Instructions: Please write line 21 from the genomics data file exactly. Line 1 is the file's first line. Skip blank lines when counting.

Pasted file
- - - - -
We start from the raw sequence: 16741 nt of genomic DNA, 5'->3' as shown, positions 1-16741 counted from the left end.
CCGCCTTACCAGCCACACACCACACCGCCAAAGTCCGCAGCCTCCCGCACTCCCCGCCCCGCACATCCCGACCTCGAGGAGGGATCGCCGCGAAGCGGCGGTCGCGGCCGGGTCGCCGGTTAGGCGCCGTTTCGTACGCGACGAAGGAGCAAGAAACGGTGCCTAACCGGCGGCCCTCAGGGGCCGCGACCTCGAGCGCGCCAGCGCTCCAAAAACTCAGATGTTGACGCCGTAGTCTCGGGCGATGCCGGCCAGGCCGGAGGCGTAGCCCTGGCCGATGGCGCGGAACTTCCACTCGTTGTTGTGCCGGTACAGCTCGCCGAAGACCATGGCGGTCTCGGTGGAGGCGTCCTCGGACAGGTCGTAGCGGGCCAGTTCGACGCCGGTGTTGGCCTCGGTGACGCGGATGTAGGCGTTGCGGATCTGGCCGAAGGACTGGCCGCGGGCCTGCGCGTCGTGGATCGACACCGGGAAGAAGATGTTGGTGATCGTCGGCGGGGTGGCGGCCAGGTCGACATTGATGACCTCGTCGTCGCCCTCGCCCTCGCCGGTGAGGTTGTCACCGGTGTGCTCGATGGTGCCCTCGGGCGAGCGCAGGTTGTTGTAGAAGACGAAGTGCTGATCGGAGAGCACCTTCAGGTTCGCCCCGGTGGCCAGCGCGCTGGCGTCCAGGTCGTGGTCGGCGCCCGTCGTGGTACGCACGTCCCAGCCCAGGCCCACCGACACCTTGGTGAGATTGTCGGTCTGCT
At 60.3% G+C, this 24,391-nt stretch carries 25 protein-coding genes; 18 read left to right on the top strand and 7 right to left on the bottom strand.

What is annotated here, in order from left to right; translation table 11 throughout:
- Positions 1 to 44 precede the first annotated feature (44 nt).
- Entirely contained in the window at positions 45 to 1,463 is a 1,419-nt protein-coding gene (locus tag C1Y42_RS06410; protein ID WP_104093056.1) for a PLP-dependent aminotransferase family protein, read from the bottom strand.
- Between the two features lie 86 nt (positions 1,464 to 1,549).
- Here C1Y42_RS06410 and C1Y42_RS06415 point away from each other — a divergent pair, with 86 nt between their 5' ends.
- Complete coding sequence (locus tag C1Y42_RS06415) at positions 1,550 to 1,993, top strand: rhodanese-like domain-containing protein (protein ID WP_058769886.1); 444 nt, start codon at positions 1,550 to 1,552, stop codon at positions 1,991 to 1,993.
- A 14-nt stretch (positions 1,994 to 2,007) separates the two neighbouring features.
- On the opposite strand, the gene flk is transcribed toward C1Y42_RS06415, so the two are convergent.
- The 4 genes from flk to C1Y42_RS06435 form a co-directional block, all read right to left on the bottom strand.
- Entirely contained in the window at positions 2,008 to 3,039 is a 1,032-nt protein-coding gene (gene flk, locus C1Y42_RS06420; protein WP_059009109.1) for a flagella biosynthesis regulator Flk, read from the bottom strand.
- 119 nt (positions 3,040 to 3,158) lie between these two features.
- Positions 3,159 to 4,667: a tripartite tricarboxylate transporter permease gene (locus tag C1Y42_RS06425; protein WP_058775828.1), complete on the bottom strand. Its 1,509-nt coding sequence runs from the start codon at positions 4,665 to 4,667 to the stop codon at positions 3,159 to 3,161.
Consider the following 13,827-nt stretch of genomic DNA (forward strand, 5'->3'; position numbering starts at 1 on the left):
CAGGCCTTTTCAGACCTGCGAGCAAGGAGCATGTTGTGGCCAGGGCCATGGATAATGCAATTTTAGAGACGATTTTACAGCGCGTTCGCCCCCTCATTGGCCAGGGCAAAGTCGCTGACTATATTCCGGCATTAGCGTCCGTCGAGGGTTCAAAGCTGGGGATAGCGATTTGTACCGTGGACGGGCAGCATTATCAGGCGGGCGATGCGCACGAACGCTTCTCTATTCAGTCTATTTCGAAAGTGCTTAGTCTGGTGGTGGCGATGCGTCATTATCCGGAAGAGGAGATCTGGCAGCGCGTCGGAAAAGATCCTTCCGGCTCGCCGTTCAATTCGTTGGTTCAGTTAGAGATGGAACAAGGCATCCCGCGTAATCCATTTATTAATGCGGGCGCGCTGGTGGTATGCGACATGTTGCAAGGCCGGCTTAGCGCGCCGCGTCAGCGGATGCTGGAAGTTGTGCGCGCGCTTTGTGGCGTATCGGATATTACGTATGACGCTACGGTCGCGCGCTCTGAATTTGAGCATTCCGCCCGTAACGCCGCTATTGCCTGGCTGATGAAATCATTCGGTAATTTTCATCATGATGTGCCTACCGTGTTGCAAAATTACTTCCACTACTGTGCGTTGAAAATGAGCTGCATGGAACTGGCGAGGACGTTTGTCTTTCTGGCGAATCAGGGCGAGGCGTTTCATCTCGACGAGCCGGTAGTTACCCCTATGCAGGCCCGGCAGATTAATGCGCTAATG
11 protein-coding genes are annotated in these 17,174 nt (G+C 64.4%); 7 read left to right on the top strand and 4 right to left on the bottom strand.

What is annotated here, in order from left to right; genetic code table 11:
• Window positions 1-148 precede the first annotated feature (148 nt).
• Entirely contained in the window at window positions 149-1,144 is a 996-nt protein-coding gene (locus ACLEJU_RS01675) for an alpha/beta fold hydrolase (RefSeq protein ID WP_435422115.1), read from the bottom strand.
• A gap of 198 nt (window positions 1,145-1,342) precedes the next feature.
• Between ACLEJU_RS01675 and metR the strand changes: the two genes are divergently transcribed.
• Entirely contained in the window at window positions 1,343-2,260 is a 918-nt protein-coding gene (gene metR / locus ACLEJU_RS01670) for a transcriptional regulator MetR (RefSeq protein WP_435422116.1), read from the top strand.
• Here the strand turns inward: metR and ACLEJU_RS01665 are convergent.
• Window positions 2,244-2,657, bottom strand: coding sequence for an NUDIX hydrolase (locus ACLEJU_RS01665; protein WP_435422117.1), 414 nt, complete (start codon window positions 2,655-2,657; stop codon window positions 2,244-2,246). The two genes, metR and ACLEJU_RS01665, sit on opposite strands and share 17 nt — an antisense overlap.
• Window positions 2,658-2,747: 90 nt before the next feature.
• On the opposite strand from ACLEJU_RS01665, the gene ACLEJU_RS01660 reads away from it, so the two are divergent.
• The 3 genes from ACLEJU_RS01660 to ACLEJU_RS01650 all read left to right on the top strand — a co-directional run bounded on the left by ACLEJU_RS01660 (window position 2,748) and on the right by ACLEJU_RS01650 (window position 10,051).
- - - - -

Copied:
• Entirely contained in the window at window positions 149-1,144 is a 996-nt protein-coding gene (locus ACLEJU_RS01675) for an alpha/beta fold hydrolase (RefSeq protein ID WP_435422115.1), read from the bottom strand.